Hi there!

So, listen. I know I normally start one of these things with some weird non-sequitur. I babble on about Biker Mice from Mars or phrenology for dogs or whatever, and then eventually ramble my way toward the actual subject I wanted to spend time on. I’m a 90s kid, ok? I watched a lot of Simpsons. Respect the game.

But that’s not gonna happen this time! It’s the holidays! A time for earnestness. Sincerity.  Getting shitfaced at Grandma’s and telling Aunt Florette her Etsy store sucks. So, in the spirit of this wonderful time of year, I’m going to start on-topic this week.

Let’s talk about Peter Parker’s sweet, sweet ass.

See, when I was in middle school (“junior high” for all you cool kids who went to school on the set of The OC or Gossip Girl or whatever), I got way deep into pogs. Like, ketamine-bender deep. It was the height of the pog craze which, being in Minnesota, probably meant all the cool kids on the west coast had already gotten over them and moved on to Devil Sticks or Moon Shoes or something.

My parents made the incredibly grievous error of getting me a Milkcap Maker for my birthday around this time. You’d slide in a picture of whatever you wanted, twist the thingy and stamp down on it, and it’d cut a circle out and fix it to an adhesive blank pog.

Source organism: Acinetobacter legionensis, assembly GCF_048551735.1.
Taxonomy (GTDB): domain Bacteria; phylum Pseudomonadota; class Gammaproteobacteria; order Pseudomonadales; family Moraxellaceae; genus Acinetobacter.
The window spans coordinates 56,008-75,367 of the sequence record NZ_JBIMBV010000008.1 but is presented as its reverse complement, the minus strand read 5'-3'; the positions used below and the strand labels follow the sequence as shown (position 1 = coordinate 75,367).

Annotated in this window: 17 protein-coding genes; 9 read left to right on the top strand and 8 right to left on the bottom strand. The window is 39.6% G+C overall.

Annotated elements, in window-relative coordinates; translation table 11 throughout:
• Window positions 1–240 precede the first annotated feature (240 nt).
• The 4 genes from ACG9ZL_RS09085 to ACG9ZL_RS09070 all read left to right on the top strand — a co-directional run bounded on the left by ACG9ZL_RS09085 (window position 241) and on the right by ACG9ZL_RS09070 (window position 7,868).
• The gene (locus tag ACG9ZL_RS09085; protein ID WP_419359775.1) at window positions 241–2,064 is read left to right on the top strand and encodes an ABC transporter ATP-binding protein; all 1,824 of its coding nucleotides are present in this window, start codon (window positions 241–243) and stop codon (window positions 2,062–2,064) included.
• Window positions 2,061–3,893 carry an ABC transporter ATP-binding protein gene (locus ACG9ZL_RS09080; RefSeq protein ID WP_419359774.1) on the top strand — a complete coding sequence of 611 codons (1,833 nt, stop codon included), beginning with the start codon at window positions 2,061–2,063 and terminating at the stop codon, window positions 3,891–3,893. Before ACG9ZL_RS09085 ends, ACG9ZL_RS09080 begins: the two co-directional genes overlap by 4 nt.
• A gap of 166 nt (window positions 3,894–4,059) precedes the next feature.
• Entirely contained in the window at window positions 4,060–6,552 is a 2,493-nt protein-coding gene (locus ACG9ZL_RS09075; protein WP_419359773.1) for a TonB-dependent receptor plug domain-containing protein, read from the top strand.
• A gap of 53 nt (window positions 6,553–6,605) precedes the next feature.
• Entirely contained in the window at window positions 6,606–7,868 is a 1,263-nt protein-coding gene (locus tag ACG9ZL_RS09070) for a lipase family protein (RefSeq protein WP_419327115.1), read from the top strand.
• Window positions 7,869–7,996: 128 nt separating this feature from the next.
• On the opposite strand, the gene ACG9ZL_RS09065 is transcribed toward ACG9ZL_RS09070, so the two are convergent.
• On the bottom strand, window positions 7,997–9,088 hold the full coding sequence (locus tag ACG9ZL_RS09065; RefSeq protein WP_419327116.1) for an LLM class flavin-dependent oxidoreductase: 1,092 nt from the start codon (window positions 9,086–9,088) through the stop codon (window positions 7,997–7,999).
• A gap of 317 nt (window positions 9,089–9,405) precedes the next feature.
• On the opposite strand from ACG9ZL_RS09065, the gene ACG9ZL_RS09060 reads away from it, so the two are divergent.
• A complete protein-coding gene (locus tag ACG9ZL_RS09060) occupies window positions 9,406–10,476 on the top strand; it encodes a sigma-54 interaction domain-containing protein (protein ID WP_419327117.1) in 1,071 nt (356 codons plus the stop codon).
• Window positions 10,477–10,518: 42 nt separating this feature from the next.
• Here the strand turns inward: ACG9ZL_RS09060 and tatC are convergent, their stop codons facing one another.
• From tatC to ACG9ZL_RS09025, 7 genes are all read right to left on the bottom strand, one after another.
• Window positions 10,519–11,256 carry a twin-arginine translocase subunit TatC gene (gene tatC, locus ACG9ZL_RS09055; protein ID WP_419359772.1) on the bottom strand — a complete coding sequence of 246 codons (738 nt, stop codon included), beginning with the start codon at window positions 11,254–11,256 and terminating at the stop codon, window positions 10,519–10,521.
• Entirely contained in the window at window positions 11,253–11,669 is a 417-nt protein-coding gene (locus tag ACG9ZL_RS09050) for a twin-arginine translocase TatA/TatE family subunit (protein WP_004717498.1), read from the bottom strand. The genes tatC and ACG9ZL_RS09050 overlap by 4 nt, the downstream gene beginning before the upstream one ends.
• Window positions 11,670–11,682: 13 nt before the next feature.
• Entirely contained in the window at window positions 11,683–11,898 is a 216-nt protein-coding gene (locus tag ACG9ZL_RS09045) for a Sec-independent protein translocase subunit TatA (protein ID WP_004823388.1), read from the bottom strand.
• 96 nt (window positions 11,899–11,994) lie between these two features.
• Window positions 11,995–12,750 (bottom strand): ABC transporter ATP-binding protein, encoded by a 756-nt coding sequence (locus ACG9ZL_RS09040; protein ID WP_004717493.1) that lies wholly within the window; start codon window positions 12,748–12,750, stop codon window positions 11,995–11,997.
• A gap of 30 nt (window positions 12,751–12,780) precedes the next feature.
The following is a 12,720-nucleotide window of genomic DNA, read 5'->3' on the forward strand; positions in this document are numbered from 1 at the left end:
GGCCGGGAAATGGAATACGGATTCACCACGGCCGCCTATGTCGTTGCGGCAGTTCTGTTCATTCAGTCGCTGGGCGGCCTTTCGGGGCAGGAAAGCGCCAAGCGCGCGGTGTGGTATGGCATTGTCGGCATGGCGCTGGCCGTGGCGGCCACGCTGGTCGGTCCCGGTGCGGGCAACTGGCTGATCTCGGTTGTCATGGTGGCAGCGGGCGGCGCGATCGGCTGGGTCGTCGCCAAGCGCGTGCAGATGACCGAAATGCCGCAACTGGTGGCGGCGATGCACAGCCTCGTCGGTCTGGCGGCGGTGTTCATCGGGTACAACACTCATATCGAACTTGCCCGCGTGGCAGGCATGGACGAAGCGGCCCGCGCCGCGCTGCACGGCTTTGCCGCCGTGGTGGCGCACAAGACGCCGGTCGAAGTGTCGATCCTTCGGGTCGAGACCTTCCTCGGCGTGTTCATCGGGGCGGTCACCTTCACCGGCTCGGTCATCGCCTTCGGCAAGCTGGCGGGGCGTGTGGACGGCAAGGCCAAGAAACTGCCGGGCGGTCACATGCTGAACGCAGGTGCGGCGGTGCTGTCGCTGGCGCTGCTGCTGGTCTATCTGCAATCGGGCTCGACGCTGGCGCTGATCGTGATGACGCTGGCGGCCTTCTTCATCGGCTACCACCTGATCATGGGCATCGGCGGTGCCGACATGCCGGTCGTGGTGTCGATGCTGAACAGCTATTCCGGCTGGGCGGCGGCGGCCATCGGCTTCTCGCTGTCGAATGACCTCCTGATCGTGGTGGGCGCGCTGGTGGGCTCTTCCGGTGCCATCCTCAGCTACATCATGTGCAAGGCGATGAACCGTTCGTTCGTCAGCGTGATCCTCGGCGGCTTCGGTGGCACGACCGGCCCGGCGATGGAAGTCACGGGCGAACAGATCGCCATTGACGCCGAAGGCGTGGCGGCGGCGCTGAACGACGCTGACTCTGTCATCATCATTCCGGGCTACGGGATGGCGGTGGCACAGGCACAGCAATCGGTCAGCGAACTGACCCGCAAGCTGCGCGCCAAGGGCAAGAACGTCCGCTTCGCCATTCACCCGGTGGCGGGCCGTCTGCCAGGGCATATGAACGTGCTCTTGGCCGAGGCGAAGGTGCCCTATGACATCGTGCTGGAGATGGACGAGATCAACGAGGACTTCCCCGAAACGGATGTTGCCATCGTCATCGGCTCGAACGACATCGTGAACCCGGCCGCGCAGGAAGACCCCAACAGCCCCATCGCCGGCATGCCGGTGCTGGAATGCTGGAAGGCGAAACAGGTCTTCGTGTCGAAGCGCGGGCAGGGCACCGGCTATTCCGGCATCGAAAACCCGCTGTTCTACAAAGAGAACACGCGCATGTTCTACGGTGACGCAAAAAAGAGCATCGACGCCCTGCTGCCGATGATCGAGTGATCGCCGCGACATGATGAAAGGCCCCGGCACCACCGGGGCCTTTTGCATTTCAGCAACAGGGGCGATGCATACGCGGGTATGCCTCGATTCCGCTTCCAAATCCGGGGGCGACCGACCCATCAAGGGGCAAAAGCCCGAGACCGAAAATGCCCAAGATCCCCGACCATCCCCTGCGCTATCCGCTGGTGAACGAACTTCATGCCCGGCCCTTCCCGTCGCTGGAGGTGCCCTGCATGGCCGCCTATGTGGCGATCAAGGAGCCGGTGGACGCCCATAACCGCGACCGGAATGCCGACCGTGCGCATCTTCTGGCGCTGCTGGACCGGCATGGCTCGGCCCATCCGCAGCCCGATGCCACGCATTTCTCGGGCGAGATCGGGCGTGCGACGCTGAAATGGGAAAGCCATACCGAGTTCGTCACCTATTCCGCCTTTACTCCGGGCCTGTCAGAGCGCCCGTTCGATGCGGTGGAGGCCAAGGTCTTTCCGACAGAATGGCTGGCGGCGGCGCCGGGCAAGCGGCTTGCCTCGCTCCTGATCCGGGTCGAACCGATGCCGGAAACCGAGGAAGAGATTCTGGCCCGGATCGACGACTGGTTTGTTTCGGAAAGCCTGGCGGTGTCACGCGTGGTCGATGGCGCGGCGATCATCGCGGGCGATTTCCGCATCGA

Do you guys understand? You could make your own pogs. My parents had to know I wasn’t ready to use this kind of power responsibly. I rode my big wheel down a flight of stairs when I was five. And this was before YouTube; I wasn’t imitating Bam Margera. I just thought that’s what “going offroad” was. I mean, they knew what kind of kid they raised.


So of course, I immediately shoved all of my comic books into this contraption and started cutting out pictures of everyone’s butts. Wolverine, Black Widow, Nightwing. Men, women, animals, robots, Marvel, DC, etc. I didn’t discriminate. And you have to understand, these were 90s comics. You all remember what the art looked like in those, right? No, you don’t. The same way you only recall bits and pieces of any tragic event you experience, like a clown car pileup, or an explosion at a ginsu knife factory. Your mind has ways of blocking these things out.

Here! Let me refresh your memory.

Spider-man! Spider-man! Does whaaaaaoooOOOH NO
Spider-man! Spider-man! Does whaaaaaoooOOOH NO

I brought a ton of freshly-minted butt pogs to school that week, and because I’m a genius at marketing and human behavior and NOT because I was an idiot kid who got lucky, they were a HUGE hit. I went from being an unpopular loser to being a mildly-less unpopular loser within an insular community of other losers who liked to stack cardboard circles and knock them down with plastic circles.

I was like unto a god. Everybody wanted to slam my stack, if you know what I’m sayin’.

After a while, my fame started to wane, but I was ready. I had a plan. I knew just how ol’ Ryan was going to stay on top of the cut-throat hierarchy of pog culture.


Think about it! If everyone liked what I had to show them out back, wait until they saw the front!

Long story short, I spent a week amassing a new collection of terrifying, 90s-era superhero bulge pogs. Don’t act like you don’t know what I mean.

The google search I had to wade through to find this was a lot scarier than the image itself.
The google search I had to wade through to find this was a lot scarier than the image itself.